Hey, Hey, We’re the Monsters: The Monstrous Monkee Mash

September 21, 2015 — I used to work at a video store. It was during that awkward, but exciting phase when VHS was still being made, but both new and old movies were coming out every week on DVD. Basically, it was a time of explaining the benefits of letterbox 20 times a day. I had this regular customer, a child-like woman who would come in and buy every episode of The Monkees in VHS that we had on the shelves, and then the two of us would pore over the tiny print of the preorder titles in the binder behind the counter and she’d reserve more episodes. I think about her sometimes, and man, I think she had it right.

The Monkees was a 1960s sitcom about a four-man pop band— Micky Dolenz, Michael Nesmith, Peter Tork, and Davy Jones—that would end up evolving into a real-life, legitimate pop band, one that outlived the show’s 58 episodes with songs like Last Train to Clarksville and I’m a Believer. The story of the show was that the band just wanted to play music, but would constantly find itself in the middle of slapsticky situations—spy rings, hillbilly feuds, criminal capers…and monster mashes.

They didn’t have Halloween episodes, per se, but they had their share of spook-flavored shows. Like the time they spent the night in a creepy mansion full of wackiness. Or when they beat back an alien invasion with wackiness. Or when a monkey’s paw they find unleashes wackiness. Or when one of them inadvertently sells his soul to the devil for wackiness. Then there was the episode where a mad scientist kidnaps the band, not to steal their brains for his monster, but to steal their musical talent for it. This ends up in an amazing scene in which a monster played by Richard Kiel, dressed in 60s hippy chic, lip-and-guitar syncs a Monkees tune. The moment makes the ep. Possibly the era.

But of all the Halloween-ish episodes, the one you should watch this season is The Monstrous Monkee Mash.

It’s one of the later episodes and is typical of the show in many ways. See, every Monkees episode seemed like a rehearsal for a real episode that was never filmed: lines were delivered casually, first takes and non-takes seemed to be used with glee, and everybody acted like they had somewhere important to get to fast after the scene wrapped. They even eventually ditched the laugh track while still keeping the tempo of a laugh-tracked show. Even better, the shows featured lots of fourth-wall-breaking, meta-joking, classic set ups and punchlines, and so many running gags it was like their writers were being chased by an angry mob.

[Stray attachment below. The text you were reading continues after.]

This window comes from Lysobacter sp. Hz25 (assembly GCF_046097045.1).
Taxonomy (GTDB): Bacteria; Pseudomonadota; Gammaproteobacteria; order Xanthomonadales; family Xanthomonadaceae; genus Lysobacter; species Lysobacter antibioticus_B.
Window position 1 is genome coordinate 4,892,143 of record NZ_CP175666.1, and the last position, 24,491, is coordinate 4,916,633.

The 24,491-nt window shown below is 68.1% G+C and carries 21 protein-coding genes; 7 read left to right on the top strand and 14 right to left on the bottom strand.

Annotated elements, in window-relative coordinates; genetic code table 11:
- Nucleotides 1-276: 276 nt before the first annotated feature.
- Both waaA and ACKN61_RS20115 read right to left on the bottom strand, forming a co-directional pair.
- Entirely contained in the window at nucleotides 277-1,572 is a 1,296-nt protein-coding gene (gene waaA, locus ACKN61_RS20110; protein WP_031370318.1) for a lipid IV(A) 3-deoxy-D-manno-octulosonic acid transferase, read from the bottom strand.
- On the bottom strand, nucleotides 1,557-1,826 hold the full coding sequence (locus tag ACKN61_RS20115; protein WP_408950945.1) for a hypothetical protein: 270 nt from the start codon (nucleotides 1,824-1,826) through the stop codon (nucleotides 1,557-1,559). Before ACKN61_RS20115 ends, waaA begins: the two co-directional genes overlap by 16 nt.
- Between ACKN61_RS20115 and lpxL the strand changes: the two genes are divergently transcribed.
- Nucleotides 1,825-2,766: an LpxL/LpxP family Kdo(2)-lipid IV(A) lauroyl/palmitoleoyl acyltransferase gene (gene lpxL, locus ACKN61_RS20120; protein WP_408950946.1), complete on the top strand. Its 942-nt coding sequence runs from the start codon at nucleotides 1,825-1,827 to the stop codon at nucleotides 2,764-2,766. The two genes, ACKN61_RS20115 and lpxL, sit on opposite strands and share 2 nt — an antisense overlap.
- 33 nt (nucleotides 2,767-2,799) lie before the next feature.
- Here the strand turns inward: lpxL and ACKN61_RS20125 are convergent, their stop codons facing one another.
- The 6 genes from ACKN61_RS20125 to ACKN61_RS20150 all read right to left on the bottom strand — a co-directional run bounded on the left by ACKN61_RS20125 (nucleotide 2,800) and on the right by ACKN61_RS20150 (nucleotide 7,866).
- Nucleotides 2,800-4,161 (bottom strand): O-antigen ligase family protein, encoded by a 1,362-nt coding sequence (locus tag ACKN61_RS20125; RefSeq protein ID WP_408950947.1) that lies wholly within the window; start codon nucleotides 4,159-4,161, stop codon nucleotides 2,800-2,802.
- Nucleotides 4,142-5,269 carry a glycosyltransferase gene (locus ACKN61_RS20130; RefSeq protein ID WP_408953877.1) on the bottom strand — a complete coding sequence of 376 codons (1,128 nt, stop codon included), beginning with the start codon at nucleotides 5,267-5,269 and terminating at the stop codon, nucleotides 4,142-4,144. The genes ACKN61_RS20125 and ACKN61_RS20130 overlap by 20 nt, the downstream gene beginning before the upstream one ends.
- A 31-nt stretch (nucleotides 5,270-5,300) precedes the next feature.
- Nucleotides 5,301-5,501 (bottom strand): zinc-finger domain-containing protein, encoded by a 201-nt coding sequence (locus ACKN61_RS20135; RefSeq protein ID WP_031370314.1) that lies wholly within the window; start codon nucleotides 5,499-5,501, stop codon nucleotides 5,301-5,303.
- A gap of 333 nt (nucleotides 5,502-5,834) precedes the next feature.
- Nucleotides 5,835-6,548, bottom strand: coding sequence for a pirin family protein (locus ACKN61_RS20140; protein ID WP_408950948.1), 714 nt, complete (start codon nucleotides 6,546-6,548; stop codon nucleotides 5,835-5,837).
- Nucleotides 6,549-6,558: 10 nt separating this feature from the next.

So this episode is that, plus monsters. It was directed by James Frawley, the man who directed The Muppet Movie, and it guest-starred Ron Masaks and Arlene Martel (aka, Spock's bride) as vampires.

The story begins with a spooky oceancliff castle, a lightning strike, and some theremin. Davy Jones, the only British member of the band, has been on the prowl and “Your place or mine,” ended him up here with a vamp named Lorelei, whom he would soon learn is actually a vampire. His bandmates come to the rescue, only to find a castle full of monsters. We’re talking vampire, mummy, Frankenstein’s monster, and a werewolf. Four monsters, four band members. That’s the exact equation Einstein worked out for Halloween comedy.

I’d summarize the story further, but it’s a Monkees episode. Instead of plot, they just kind of swing from joke to joke until it all crescendos in a music video that gets them to the end credits even if they have to insert previously filmed footage in which their outfits don't match continuity to do so. Here are some of the highlights:

1) Micky Dolenz redoing a scream take after talking with somebody off camera. The editor who decided to keep it in deserves an Emmy and a sandwich named after him.

2) The running gag about warning the wolfman to cut its hair else it won’t be let into Disneyland, which turned me onto this delightful little bit of Disney trivia.

3) Finally remarking on an obviously fake backdrop after establishing it for the scene.

4) The phrase, “Better composition.”

5) Spoofing the ending of Abbot and Costello Meet Frankenstein.

It ain’t a perfect episode, but if it was, it wouldn’t be The Monkees. It’s on YouTube, as are most of the show’s episodes. I’ve embedded it below, so grab yourself a hard cider and some candy corn and stay as long as you’d like.

I never want to write the word episode ever again.